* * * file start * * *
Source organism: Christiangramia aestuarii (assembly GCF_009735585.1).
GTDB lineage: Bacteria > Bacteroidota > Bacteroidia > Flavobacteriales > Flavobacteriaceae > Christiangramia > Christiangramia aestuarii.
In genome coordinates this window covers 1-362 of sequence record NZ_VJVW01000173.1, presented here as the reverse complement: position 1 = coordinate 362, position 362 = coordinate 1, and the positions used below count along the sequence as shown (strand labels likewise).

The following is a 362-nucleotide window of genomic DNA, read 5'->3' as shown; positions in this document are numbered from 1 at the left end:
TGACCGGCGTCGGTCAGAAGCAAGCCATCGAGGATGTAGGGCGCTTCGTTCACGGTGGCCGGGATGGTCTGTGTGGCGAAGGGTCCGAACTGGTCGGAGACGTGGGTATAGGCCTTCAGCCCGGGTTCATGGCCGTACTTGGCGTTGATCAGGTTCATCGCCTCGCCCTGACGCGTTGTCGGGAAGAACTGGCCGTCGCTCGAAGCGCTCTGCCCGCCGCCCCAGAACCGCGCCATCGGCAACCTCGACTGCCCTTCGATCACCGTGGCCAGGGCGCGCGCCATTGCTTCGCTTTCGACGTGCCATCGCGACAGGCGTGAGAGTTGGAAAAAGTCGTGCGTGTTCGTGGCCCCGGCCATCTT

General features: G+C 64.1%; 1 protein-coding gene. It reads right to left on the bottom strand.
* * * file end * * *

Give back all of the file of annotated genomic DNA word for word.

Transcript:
Source organism: Christiangramia aestuarii (assembly GCF_009735585.1).
GTDB lineage: Bacteria > Bacteroidota > Bacteroidia > Flavobacteriales > Flavobacteriaceae > Christiangramia > Christiangramia aestuarii.
In genome coordinates this window covers 1-362 of sequence record NZ_VJVW01000173.1, presented here as the reverse complement: position 1 = coordinate 362, position 362 = coordinate 1, and the positions used below count along the sequence as shown (strand labels likewise).

The following is a 362-nucleotide window of genomic DNA, read 5'->3' as shown; positions in this document are numbered from 1 at the left end:
TGACCGGCGTCGGTCAGAAGCAAGCCATCGAGGATGTAGGGCGCTTCGTTCACGGTGGCCGGGATGGTCTGTGTGGCGAAGGGTCCGAACTGGTCGGAGACGTGGGTATAGGCCTTCAGCCCGGGTTCATGGCCGTACTTGGCGTTGATCAGGTTCATCGCCTCGCCCTGACGCGTTGTCGGGAAGAACTGGCCGTCGCTCGAAGCGCTCTGCCCGCCGCCCCAGAACCGCGCCATCGGCAACCTCGACTGCCCTTCGATCACCGTGGCCAGGGCGCGCGCCATTGCTTCGCTTTCGACGTGCCATCGCGACAGGCGTGAGAGTTGGAAAAAGTCGTGCGTGTTCGTGGCCCCGGCCATCTT

General features: G+C 64.1%; 1 protein-coding gene. It reads right to left on the bottom strand.